The costliest 1% of patients consume one-fifth of all health care spending in the U.S., according to federal data. Health systems are trying to reduce the imbalance.
They are older patients with cancer, diabetes, heart disease and other serious chronic conditions. Many have multiple health problems, and their relatives might not be helping with their care. Most have private insurance, are white and female.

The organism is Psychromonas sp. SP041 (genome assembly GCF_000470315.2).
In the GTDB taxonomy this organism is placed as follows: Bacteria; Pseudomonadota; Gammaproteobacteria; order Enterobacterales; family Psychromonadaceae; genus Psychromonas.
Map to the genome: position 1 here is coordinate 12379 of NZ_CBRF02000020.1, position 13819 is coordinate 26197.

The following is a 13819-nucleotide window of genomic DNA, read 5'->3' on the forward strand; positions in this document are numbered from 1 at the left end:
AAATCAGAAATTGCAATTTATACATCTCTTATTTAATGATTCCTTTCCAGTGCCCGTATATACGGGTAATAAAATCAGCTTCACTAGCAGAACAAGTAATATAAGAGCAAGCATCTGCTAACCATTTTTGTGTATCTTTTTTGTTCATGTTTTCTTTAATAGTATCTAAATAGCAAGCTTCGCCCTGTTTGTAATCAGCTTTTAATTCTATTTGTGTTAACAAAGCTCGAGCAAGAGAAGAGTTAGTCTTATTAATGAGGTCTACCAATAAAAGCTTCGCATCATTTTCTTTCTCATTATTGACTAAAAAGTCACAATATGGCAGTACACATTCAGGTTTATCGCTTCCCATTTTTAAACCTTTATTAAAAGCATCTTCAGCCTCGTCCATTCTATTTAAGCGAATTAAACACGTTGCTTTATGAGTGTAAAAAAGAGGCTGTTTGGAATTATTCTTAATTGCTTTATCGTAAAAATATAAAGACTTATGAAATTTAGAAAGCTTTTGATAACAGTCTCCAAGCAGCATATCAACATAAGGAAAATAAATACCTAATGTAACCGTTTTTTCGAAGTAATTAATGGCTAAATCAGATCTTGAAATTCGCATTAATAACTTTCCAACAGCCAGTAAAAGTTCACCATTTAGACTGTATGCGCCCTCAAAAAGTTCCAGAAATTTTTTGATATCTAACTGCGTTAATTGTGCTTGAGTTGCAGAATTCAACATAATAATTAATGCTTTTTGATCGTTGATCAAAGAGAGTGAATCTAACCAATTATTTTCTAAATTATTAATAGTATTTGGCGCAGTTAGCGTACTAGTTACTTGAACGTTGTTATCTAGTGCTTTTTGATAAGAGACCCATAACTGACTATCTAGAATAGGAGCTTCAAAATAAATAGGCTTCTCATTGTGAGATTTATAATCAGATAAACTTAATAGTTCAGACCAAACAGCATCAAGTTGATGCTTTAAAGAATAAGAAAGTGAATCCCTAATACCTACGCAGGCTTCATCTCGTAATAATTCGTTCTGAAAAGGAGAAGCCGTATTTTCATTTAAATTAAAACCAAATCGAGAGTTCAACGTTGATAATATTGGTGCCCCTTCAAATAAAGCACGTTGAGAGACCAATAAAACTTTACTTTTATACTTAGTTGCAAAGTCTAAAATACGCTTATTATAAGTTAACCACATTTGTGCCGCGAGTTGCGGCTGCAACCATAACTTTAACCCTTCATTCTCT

They are the costliest 1% of patients in the U.S. Caring for them accounts for more than 20% of what the nation spends on all of its health care. In contrast, the least costly half of all patients are associated with only 3% of total health spending, according to an Agency for Healthcare Research and Quality analysis of spending data from 2008 and 2009 released in January.
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